• Wed
  • Aug 20, 2014
  • Updated: 4:57pm

Flying the flag for safety

PUBLISHED : Friday, 02 December, 2011, 12:00am
UPDATED : Friday, 02 December, 2011, 12:00am

Chinese cars have often been punished in overseas crash tests. Videos online show the buckle of the 2005 Jiangling Landwind X6 and 2007 Brilliance BS6 in Europe while the Chery J11 sports utility vehicle scored only two stars in Australian evaluations.

The Chery J1 earned three stars and the Great Wall Motors' X240 four in similar tests, but mainland cars still seem a long way from the likes of Volvo, Renault and BMW on passenger and pedestrian protection.

Last week the Geely Emgrand EC7 and MG6 showed Chinese cars are made of stronger stuff, however, by winning four stars in the tough European New Car Assessment Programme, alongside the Fiat Panda, Jeep Grand Cherokee, Jaguar XF and the EV Renault Fluence ZE.

The Chevrolet Malibu, Kia Rio, Mercedes-Benz B-Class and C-Class Coupe, the Ranger Rover Evoque, Subaru XV, Volkswagen Beetle and VW up were awarded the top safety rating of five stars in the same tests.

The Geely and MG6's results 'mark a milestone for the Chinese automotive industry', says Euro NCAP secretary general Michiel van Ratingen.

'It is a clear sign that Chinese car makers are building on recent experiences and rapidly investing in better vehicle safety.

'Even with the upcoming increased demands, five stars are expected to be within reach soon.'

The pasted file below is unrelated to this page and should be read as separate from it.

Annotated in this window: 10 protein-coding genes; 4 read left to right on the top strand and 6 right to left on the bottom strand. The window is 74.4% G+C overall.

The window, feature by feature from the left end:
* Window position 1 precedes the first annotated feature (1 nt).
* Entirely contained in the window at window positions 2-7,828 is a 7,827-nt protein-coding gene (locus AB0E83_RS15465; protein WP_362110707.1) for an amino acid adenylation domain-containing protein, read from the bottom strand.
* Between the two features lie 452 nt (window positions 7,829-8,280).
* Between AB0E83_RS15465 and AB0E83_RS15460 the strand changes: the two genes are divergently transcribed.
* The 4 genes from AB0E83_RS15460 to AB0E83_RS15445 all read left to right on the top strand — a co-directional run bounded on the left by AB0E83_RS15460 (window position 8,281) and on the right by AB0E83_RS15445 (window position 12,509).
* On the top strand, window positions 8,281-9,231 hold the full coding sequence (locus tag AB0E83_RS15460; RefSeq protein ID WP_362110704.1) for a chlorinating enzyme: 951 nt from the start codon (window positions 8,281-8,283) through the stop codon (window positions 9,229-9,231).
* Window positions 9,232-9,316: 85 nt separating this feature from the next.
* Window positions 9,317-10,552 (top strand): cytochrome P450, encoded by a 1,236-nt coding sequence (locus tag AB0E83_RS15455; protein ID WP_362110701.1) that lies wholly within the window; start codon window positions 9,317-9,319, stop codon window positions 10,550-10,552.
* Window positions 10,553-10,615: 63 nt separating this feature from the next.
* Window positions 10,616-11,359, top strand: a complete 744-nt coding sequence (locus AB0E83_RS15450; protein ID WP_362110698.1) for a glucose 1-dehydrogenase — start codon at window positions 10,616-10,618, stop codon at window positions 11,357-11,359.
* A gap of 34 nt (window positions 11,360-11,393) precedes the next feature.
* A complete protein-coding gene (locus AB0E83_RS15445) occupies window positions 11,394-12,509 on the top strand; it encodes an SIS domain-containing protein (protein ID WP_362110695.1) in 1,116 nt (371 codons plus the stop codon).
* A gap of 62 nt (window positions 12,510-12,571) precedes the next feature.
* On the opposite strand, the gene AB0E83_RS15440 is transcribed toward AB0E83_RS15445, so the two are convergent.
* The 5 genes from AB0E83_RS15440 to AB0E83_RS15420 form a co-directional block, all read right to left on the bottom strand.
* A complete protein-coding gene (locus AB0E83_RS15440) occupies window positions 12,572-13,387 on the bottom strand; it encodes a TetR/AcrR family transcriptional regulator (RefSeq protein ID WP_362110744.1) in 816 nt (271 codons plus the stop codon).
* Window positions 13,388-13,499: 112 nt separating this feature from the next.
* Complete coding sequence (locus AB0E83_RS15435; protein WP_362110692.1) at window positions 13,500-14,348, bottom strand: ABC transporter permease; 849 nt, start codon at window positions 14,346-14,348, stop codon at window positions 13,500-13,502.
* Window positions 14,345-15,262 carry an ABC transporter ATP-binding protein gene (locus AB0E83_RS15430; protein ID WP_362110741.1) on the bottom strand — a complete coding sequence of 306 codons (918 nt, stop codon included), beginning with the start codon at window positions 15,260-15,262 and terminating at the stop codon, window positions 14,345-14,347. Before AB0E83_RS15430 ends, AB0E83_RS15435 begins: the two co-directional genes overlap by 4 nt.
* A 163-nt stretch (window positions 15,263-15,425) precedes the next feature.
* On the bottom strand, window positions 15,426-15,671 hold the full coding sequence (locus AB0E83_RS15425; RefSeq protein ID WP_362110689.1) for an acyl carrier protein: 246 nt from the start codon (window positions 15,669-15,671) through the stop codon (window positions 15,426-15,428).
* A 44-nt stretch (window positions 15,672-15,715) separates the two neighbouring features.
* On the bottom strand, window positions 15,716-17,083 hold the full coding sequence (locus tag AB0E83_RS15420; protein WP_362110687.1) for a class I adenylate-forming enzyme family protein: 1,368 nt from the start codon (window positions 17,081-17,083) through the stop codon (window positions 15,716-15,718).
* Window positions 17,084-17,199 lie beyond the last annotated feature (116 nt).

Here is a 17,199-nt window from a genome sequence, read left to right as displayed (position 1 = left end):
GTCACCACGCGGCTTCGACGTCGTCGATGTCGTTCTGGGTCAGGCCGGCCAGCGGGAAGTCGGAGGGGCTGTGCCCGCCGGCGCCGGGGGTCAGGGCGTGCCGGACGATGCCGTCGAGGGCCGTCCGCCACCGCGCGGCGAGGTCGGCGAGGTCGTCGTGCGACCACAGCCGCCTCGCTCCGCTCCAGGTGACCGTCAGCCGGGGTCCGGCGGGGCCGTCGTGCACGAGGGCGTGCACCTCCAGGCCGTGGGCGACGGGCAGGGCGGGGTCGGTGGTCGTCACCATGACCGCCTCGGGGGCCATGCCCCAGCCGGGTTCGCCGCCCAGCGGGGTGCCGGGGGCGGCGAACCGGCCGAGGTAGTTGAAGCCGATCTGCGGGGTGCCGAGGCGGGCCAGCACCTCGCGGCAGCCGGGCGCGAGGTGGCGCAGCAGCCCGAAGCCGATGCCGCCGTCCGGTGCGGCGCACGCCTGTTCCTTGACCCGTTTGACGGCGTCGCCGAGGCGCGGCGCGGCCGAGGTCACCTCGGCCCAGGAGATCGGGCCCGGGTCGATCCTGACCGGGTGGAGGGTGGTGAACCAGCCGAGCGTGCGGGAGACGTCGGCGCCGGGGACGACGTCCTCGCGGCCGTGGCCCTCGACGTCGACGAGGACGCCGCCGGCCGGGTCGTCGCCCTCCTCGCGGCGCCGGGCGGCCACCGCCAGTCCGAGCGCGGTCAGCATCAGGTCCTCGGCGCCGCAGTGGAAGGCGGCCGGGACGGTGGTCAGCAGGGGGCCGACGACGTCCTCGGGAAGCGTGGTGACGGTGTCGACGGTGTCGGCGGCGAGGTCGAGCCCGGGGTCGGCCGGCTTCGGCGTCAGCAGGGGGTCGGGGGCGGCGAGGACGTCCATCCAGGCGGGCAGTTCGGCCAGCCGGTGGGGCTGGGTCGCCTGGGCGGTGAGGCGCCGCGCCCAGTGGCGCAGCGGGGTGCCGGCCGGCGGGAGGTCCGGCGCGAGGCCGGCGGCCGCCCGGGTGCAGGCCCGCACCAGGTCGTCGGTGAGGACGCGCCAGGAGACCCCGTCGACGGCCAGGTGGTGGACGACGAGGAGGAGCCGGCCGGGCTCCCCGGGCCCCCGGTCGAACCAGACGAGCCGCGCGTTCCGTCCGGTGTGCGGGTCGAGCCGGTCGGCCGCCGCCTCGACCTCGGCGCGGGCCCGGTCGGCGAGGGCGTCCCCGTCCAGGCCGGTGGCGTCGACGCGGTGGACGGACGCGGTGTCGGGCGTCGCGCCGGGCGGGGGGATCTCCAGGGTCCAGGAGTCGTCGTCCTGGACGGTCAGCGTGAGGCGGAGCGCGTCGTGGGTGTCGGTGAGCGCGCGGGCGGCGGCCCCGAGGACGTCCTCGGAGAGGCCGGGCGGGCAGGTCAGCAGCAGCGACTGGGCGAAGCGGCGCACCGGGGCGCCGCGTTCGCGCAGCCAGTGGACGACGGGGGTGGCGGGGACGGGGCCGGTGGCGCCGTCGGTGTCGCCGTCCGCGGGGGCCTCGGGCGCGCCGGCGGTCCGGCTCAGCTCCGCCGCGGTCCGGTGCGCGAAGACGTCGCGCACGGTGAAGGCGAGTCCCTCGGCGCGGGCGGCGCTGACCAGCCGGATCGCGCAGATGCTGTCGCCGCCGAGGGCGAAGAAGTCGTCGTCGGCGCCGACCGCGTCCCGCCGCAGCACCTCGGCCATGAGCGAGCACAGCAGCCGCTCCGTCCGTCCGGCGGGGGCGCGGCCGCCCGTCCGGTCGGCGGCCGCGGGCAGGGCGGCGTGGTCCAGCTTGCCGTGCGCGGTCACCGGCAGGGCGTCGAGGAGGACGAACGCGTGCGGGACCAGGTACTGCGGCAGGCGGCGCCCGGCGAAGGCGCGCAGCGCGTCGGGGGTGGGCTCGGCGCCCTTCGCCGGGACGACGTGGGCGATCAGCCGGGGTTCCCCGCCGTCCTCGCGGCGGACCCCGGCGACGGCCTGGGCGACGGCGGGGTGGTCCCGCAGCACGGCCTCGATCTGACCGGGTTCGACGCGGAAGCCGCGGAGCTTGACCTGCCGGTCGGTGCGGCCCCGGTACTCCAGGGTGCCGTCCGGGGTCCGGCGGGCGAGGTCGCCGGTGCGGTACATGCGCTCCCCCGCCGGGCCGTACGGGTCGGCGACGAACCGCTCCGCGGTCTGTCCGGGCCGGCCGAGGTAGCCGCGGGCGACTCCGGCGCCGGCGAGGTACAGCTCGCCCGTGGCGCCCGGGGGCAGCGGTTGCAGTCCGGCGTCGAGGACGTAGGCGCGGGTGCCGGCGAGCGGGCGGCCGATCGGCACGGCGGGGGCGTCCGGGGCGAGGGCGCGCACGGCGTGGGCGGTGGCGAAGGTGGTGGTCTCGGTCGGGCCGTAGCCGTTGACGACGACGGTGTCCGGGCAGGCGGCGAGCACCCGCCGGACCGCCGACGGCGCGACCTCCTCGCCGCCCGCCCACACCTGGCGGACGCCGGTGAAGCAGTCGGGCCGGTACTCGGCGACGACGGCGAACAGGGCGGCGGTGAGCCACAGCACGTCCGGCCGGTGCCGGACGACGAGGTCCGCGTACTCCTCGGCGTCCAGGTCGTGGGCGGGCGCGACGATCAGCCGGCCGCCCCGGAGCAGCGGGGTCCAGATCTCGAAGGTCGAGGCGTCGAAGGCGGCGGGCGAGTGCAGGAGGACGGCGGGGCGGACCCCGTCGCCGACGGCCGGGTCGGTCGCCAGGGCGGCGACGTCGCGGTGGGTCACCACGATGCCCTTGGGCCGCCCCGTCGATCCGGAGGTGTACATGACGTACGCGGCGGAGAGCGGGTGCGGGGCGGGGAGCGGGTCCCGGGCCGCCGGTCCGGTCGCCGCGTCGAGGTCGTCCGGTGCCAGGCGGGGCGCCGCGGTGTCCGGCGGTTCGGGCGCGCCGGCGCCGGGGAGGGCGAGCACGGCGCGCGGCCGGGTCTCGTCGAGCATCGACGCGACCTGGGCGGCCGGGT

The Geely Emgrand EC7's passenger compartment remained stable in the frontal impact, with 'good protection of the knees and femurs of the driver and front passenger', the testers say.

There was 'considerable deformation in driver's footwell area', however, 'with tearing of the metal in places', Euro NCAP says.

In the side barrier test, the Geely scored maximum points, but in the more severe side pole test, 'dummy readings of rib compression indicated weak protection of the driver's chest'.

The MG6's passenger compartment remained stable in the frontal impact but the testers noted 'there was insufficient pressure in the airbag to prevent the driver's head from making contact, through the fabric of the airbag, with the rim of the steering wheel'.

Dummy readings indicated 'a high load for the driver's left femur, and the steering column adjuster lever was broken during the impact', and in the side barrier impact, 'dummy readings of rib compression indicated marginal protection of the driver's chest', testers say.

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